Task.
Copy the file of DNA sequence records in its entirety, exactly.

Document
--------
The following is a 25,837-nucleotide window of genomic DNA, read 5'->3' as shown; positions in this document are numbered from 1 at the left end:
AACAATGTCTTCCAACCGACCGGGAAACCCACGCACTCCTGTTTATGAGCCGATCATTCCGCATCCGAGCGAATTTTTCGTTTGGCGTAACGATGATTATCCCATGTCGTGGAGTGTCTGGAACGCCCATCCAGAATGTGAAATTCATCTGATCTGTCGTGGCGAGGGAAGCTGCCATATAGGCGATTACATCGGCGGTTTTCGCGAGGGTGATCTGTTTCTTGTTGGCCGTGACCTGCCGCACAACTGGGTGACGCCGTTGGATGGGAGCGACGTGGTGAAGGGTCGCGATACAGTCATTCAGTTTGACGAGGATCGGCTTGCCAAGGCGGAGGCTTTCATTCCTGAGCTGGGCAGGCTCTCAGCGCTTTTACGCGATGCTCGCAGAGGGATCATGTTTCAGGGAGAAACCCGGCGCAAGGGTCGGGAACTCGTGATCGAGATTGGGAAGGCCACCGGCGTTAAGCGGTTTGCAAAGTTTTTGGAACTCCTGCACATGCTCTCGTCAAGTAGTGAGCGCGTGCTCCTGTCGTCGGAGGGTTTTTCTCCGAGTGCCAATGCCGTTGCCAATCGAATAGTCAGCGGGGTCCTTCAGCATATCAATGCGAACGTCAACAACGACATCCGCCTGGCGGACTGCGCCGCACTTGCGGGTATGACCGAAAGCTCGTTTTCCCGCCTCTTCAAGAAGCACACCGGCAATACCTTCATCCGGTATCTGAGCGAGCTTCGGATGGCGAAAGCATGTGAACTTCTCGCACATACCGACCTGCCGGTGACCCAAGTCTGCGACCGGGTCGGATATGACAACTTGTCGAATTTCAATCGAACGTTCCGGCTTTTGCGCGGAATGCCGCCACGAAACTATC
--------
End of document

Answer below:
The following is a 25,837-nucleotide window of genomic DNA, read 5'->3' as shown; positions in this document are numbered from 1 at the left end:
AACAATGTCTTCCAACCGACCGGGAAACCCACGCACTCCTGTTTATGAGCCGATCATTCCGCATCCGAGCGAATTTTTCGTTTGGCGTAACGATGATTATCCCATGTCGTGGAGTGTCTGGAACGCCCATCCAGAATGTGAAATTCATCTGATCTGTCGTGGCGAGGGAAGCTGCCATATAGGCGATTACATCGGCGGTTTTCGCGAGGGTGATCTGTTTCTTGTTGGCCGTGACCTGCCGCACAACTGGGTGACGCCGTTGGATGGGAGCGACGTGGTGAAGGGTCGCGATACAGTCATTCAGTTTGACGAGGATCGGCTTGCCAAGGCGGAGGCTTTCATTCCTGAGCTGGGCAGGCTCTCAGCGCTTTTACGCGATGCTCGCAGAGGGATCATGTTTCAGGGAGAAACCCGGCGCAAGGGTCGGGAACTCGTGATCGAGATTGGGAAGGCCACCGGCGTTAAGCGGTTTGCAAAGTTTTTGGAACTCCTGCACATGCTCTCGTCAAGTAGTGAGCGCGTGCTCCTGTCGTCGGAGGGTTTTTCTCCGAGTGCCAATGCCGTTGCCAATCGAATAGTCAGCGGGGTCCTTCAGCATATCAATGCGAACGTCAACAACGACATCCGCCTGGCGGACTGCGCCGCACTTGCGGGTATGACCGAAAGCTCGTTTTCCCGCCTCTTCAAGAAGCACACCGGCAATACCTTCATCCGGTATCTGAGCGAGCTTCGGATGGCGAAAGCATGTGAACTTCTCGCACATACCGACCTGCCGGTGACCCAAGTCTGCGACCGGGTCGGATATGACAACTTGTCGAATTTCAATCGAACGTTCCGGCTTTTGCGCGGAATGCCGCCACGAAACTATC